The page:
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Teachers rally against education budget cuts

Thousands gather at Pershing Square in downtown L.A., speaking out against Schwarzenegger and the L.A. Unified superintendent.

January 30, 2009|Howard Blume and Jason Song

Thousands of teachers and other union members rallied Thursday at Pershing Square in downtown Los Angeles to oppose state and local cuts to education that are widely expected to result in larger classes for students as well as layoffs and more expensive healthcare.

Most of the rhetoric blistered Gov. Arnold Schwarzenegger and his proposed budget, but speakers also took aim at the Los Angeles Unified School District and schools Supt. Ramon C. Cortines.

"Mr. Cortines, tear down this bureaucracy now," said A.J. Duffy, president of United Teachers Los Angeles, in an echo of President Reagan's famous public challenge to unite East Germany and West Germany.

Duffy and other speakers called for stripping bare the district's central office to spare school sites.

The less-experienced teachers at risk of being laid off next fall include 24-year-old Tiffany Francis, a seventh-grade science teacher at Peary Middle School in Gardena, who attended the rally with several friends.

"I just love teaching kids, and I came to fight for our jobs and our students," said Francis, a second-year teacher who, at the moment, has no Plan B if she loses her job. "I just hope I can continue doing what I love to do."

Complicating the budget crisis is stalled contract talks.

To keep the pressure on L.A. Unified, Duffy reiterated his call for teachers to boycott faculty meetings and to refuse to give periodic assessments, which are district-mandated tests to guide teaching.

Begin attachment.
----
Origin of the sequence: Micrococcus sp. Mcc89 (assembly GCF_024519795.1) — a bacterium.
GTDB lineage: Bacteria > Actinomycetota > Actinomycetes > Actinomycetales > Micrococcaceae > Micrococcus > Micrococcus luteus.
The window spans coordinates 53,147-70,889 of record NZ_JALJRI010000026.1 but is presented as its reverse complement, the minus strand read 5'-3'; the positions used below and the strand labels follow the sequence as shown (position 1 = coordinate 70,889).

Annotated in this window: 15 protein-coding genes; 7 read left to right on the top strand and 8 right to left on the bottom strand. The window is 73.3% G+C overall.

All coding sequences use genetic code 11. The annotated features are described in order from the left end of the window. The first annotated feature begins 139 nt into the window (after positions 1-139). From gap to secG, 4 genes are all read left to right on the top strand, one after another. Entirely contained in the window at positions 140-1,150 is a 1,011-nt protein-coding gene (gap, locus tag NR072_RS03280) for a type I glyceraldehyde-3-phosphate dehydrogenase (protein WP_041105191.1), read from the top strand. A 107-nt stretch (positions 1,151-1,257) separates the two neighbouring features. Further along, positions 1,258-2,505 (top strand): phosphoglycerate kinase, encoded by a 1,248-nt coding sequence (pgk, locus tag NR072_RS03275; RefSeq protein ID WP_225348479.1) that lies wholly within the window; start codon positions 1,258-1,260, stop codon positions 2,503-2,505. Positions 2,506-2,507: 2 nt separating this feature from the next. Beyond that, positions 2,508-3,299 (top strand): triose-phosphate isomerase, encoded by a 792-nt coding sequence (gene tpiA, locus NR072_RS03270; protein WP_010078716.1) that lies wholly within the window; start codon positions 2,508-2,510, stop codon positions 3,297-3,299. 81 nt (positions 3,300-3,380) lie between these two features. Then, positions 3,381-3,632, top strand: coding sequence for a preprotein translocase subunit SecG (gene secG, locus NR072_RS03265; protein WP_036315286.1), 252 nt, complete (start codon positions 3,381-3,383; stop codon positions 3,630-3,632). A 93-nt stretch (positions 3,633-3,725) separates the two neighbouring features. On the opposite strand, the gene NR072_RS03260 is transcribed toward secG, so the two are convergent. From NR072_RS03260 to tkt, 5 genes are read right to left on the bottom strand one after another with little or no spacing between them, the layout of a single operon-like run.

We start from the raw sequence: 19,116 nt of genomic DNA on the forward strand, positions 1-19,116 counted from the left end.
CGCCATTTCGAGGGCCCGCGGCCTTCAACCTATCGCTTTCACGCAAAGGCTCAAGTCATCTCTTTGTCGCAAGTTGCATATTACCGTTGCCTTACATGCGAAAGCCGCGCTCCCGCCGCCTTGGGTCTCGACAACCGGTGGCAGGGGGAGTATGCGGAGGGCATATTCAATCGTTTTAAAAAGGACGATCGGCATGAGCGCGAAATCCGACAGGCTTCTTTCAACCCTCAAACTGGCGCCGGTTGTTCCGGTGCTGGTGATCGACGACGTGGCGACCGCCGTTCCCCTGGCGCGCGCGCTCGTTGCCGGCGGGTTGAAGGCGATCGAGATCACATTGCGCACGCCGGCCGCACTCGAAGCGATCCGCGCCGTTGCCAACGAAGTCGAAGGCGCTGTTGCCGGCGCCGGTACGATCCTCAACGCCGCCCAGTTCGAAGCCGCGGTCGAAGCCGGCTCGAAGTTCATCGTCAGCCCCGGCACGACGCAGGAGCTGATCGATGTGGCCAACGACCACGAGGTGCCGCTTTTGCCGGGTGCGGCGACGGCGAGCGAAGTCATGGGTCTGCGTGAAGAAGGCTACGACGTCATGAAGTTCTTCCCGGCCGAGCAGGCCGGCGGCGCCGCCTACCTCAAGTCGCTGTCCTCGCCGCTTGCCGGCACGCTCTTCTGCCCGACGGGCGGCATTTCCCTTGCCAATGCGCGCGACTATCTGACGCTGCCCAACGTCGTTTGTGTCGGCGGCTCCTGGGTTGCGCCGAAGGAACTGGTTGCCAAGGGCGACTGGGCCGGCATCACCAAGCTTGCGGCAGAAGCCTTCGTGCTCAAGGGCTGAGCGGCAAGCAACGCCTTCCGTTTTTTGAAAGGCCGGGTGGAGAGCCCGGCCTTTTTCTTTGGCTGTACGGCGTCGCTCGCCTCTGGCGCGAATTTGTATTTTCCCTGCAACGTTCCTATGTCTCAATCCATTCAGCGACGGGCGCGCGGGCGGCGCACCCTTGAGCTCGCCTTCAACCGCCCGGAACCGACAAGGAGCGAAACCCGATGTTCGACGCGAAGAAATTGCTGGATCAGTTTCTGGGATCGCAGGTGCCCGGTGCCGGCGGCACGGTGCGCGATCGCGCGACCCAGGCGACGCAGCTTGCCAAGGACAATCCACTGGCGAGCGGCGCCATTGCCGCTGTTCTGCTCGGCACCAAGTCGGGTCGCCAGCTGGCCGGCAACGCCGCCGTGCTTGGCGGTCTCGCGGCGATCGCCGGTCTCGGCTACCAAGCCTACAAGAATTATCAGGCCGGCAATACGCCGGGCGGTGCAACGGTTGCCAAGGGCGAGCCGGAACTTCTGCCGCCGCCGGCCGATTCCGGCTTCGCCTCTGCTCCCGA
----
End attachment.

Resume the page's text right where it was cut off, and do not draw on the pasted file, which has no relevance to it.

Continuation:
Duffy and the UTLA leadership have long spoken out against what they see as excessive standardized testing.

The event began at the school district headquarters on Beaudry Avenue, just west of the Harbor Freeway downtown, where Cortines watched from the 24th floor.

Demonstrators then marched to Pershing Square for the rally before marching again to the nearby Reagan State Office Building.

Cortines' staff produced research indicating that students who took all scheduled district assessments performed better on the state's annual tests.

And performance declined as students took fewer assessments, according to the district report.

He said he has made no decision on disciplinary action that teachers could face for refusing to give the tests.

Schwarzenegger's office issued a statement late Thursday in response to the rally.

"The governor has gone to great lengths to protect education from feeling the full effect of the $42-billion state budget deficit," said spokeswoman Camille Anderson.

"But in this national economic downturn, it's necessary that every area of government tighten its belt."

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howard.blume@latimes.com

jason.song@latimes.com

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